As we read this apocalyptic writing of Mark there are several things to note. There were some, perhaps including Paul, who expected Jesus’ return very soon. They held what is called an imminent eschatology: meaning that they believed Jesus would be returning to Earth at any moment. Others, in response to the already longer-than-expected delay had begun to cast Jesus’ return as the culmination of human history, an event that would occur at the end of time. These folks held what is called a delayed or future eschatology. As theologian Mark Powell points out in his commentary on Mark 13, this passage in Mark contains elements of both traditions. In fact, he writes, “you can even parse out distinct elements of each that Mark apparently weaves together.” But as another theologian points out, “What if Mark wasn’t trying to make peace between two opposing views? What if, instead, Mark recognized that neither tradition had the last word…Indeed, he says as much in one of the key verses in this passage: ‘But about that day or hour, no one knows, neither the angels in heaven, nor the Son, but only God.’ No one knows, and that includes Paul and Mark and us. For this reason, we are always waiting, always watching, always preparing for Christ’s return.”
This morning, I want to offer a third possibility—something beyond this notion of an imminent or future coming of God. What if instead Mark is inviting us to a present/in the moment eschatology? How might we read this passage differently on this first Sunday of Advent if we envisioned God’s coming in human form as something current and continuous—something that is happening all the time in places of deep vulnerability, openness, and need. How might we hear the words “keep awake” if our theology and faith consisted of a current/present/in the moment eschatology? And how might our lives be different if we truly lived in a state of readiness acknowledging that God is being born within us and coming to us every minute of every day—in the darkness and light; in suffering and in hope? What if we lived, as Marcus Borg suggests, a realized and participatory eschatology? Meaning that God in human form is already with us, in our midst. Meaning that each day we choose to participate (or not) in God being born in our world by the way we live and love and forgive and welcome the stranger and care for the poor and advocate for justice and equality for all people. What if we lived each day realizing that WE are the ones who make God real, alive in the world.
Just as an imminent or future coming of God is a false dichotomy, so is Advent and Christmas. Yes, this liturgical season invites us to relive the story of our faith—of Jesus’ birth. But let’s be clear: Advent and Christmas is a 365 day a year, twenty-four hours a day, seven days a week experience. Waiting and watching for Jesus in our midst is not about passivity—it’s not about something coming any minute or in some future time but NOW. Jesus’ words in Mark 13 commends readiness and alertness every moment of every day.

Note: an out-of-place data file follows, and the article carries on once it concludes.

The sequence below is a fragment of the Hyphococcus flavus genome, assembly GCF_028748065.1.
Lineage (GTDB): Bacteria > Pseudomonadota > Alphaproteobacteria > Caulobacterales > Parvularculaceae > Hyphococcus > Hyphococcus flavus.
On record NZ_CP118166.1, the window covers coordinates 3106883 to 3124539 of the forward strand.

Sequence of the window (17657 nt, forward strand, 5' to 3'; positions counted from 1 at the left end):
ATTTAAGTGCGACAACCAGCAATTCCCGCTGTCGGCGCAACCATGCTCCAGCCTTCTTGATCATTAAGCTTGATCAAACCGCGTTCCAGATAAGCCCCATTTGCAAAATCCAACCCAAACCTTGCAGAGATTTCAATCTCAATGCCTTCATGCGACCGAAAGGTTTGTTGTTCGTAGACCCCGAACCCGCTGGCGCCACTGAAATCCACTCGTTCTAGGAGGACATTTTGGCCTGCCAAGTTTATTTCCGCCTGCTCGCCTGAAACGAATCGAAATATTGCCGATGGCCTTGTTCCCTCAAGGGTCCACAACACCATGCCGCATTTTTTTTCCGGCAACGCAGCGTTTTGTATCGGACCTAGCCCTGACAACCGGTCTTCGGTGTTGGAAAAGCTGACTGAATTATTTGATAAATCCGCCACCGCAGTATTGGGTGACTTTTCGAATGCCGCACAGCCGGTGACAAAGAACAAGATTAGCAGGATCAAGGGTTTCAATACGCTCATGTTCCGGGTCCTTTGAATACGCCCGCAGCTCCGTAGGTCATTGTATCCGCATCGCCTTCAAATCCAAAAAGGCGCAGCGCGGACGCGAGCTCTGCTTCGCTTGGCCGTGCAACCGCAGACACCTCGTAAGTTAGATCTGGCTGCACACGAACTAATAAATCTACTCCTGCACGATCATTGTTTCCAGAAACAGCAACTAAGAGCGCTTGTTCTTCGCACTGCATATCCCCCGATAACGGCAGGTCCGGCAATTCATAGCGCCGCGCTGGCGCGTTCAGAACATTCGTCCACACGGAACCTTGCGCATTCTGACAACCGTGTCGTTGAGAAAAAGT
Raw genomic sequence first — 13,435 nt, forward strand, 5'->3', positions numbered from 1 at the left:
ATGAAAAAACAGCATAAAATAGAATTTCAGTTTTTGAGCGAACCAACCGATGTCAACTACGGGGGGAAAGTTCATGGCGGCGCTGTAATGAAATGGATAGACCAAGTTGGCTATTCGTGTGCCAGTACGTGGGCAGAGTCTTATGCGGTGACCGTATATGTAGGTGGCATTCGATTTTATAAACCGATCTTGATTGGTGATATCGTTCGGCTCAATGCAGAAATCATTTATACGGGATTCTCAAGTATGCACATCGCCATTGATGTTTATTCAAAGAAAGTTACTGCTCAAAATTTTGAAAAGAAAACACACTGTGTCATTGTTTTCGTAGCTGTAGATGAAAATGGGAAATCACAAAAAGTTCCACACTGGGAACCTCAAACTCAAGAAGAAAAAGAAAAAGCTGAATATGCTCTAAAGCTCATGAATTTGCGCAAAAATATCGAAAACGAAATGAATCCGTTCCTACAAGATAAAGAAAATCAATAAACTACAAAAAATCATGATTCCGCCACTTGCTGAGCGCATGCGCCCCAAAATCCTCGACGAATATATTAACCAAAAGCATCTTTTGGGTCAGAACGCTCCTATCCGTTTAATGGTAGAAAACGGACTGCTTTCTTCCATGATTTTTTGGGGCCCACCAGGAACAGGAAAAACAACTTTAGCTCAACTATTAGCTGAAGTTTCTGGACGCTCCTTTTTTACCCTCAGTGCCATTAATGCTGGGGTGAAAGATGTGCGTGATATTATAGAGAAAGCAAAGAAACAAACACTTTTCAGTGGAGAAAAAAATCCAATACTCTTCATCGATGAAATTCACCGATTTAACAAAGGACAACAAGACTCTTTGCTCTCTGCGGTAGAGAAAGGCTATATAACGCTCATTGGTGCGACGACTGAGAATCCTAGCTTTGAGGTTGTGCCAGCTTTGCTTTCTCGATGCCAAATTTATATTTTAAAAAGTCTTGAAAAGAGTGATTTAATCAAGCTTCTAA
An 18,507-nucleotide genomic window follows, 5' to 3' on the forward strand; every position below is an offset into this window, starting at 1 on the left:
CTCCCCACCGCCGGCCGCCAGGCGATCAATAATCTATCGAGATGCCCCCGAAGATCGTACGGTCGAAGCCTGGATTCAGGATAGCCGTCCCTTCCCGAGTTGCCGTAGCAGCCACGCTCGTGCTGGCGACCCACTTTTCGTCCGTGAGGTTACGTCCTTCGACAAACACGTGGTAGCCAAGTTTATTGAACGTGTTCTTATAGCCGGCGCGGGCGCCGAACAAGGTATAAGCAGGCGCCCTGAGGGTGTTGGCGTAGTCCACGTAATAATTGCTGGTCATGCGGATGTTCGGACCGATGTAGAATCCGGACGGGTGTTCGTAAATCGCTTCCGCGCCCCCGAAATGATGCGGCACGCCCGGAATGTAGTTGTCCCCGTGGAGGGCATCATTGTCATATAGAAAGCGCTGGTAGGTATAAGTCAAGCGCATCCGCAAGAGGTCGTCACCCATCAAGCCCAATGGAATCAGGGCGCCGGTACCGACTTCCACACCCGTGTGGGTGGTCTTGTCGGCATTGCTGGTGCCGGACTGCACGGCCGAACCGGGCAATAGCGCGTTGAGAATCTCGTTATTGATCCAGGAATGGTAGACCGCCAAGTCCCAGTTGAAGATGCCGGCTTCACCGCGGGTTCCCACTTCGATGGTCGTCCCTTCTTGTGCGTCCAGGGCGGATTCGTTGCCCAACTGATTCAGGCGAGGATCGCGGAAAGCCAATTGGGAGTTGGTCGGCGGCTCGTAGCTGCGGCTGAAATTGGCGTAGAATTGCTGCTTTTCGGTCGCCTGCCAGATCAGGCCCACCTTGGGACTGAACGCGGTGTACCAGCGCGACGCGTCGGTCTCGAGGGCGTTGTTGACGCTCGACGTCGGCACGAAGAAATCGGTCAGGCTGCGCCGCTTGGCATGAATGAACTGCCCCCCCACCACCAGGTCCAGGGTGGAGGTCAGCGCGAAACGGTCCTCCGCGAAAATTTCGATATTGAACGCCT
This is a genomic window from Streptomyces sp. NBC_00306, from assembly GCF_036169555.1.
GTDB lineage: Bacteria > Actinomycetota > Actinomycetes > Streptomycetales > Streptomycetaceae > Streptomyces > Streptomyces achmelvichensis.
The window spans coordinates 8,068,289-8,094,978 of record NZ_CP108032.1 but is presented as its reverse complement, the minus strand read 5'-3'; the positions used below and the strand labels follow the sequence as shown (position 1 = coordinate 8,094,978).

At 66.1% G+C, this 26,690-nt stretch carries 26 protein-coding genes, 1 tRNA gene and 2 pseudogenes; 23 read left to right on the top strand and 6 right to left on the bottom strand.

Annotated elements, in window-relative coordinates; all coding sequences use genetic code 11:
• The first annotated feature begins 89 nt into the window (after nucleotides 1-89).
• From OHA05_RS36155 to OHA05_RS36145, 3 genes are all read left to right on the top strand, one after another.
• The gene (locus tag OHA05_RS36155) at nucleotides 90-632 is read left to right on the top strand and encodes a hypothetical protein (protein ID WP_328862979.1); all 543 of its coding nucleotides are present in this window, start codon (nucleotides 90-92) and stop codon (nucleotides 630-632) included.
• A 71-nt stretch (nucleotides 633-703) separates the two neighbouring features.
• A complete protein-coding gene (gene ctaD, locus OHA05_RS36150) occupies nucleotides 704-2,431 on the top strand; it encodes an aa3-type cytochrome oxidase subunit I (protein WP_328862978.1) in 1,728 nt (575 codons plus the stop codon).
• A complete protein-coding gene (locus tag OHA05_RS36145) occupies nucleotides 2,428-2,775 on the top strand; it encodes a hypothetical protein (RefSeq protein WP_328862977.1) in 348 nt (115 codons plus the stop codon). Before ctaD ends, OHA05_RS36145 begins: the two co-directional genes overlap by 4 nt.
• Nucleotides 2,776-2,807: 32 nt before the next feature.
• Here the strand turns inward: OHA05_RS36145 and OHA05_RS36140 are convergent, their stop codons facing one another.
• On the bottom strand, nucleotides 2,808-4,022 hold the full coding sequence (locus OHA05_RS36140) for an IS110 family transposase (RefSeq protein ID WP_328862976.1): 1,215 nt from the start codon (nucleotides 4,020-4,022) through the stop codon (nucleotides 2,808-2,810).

Everything I learned about waiting I learned as a kid waiting to be picked up by my father after basketball practice. I couldn’t stand it when he was late—and he was always late. As I waited, I would do all I could to lessen the distance or the time between me and him, wherever he was. I walked to the corner in the direction from which he would drive. I would listen to the sound of each car passing by hoping to hear the familiar sound of his car. I squinted, looking for the right car color or headlight tint. All my senses were fixed on the road. That’s the kind of waiting—the kind of keeping awake—this passage has in mind, an active waiting that has come to know full well that the one who is coming is already recognizable.
Jesus’ message about his appearance encourages advocacy, not idleness. Expectancy means looking alertly for the opportunities that are already before us to come alongside the Christ-child and embody his purposes in the present—in the current darkness and light in which we live. In places like Ferguson, Missouri; or Bladenboro, North Carolina; or in southeast Raleigh; or at our backdoor; or in the life of the person sitting beside you in this sanctuary who is lonely and struggling; or in your own life where you long for grace and love and forgiveness.
Yes, this Advent season we are called to live in a state of readiness, to keep awake, not for some coming event but rather in the events that are happening all around us that ask for our participation—events that are already realized in our world and in our very lives.
May this season remind us of such truth; for it is in this truth that our HOPE is realized.